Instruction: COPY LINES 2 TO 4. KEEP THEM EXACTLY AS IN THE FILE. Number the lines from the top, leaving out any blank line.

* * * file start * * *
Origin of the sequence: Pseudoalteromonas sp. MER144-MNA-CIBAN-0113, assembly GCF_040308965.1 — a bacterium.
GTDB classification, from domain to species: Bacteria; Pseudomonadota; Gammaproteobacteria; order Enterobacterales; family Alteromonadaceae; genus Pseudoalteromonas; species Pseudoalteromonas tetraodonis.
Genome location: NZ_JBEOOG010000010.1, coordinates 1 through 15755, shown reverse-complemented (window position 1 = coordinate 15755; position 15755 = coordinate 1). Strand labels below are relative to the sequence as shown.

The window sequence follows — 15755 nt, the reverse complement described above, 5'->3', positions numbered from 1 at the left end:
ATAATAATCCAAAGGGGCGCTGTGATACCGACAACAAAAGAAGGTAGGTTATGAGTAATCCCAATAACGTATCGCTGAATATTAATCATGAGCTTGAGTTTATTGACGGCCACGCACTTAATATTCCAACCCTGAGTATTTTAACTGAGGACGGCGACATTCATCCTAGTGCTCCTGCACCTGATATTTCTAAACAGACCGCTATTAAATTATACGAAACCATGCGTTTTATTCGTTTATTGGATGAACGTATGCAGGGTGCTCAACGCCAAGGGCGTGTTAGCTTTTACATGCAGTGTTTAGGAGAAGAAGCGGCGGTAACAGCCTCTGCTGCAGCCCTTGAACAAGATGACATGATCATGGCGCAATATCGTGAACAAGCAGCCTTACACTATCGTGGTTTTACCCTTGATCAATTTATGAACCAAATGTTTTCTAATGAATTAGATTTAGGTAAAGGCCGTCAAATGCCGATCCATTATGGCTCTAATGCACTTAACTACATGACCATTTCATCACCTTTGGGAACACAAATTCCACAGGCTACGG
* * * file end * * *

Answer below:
GTDB classification, from domain to species: Bacteria; Pseudomonadota; Gammaproteobacteria; order Enterobacterales; family Alteromonadaceae; genus Pseudoalteromonas; species Pseudoalteromonas tetraodonis.
Genome location: NZ_JBEOOG010000010.1, coordinates 1 through 15755, shown reverse-complemented (window position 1 = coordinate 15755; position 15755 = coordinate 1). Strand labels below are relative to the sequence as shown.

The window sequence follows — 15755 nt, the reverse complement described above, 5'->3', positions numbered from 1 at the left end: